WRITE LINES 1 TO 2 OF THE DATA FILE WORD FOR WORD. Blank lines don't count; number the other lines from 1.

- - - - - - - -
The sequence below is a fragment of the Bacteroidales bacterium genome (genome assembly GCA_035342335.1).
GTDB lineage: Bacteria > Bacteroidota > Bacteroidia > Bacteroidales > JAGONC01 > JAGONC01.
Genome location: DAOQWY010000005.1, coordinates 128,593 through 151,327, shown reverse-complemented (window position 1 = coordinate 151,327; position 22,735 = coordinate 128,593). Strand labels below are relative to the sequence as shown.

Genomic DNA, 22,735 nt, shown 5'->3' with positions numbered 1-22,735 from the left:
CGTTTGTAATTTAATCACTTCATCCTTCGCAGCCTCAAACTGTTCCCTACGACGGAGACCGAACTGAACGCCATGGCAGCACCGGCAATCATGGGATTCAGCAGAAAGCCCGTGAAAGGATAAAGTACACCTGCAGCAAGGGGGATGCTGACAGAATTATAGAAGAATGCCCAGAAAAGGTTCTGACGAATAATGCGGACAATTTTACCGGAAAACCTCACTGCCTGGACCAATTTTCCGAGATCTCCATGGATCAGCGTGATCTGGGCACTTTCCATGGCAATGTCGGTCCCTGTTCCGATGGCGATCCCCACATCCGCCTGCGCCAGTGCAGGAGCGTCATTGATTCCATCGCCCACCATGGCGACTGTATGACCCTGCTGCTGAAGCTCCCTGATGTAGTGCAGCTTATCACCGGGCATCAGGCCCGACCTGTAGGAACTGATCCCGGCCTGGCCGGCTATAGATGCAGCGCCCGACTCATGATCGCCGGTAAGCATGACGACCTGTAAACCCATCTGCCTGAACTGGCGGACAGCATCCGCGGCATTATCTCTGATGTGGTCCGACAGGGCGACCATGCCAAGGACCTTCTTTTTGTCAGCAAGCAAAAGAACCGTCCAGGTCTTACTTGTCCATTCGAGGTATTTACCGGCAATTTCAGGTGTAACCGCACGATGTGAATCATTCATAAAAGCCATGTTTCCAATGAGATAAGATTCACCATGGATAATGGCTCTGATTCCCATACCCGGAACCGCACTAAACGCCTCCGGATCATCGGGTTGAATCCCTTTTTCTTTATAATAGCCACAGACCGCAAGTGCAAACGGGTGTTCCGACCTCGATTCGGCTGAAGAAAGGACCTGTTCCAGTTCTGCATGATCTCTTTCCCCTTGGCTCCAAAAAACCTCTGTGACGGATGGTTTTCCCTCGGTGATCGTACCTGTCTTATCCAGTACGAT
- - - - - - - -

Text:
The sequence below is a fragment of the Bacteroidales bacterium genome (genome assembly GCA_035342335.1).
GTDB lineage: Bacteria > Bacteroidota > Bacteroidia > Bacteroidales > JAGONC01 > JAGONC01.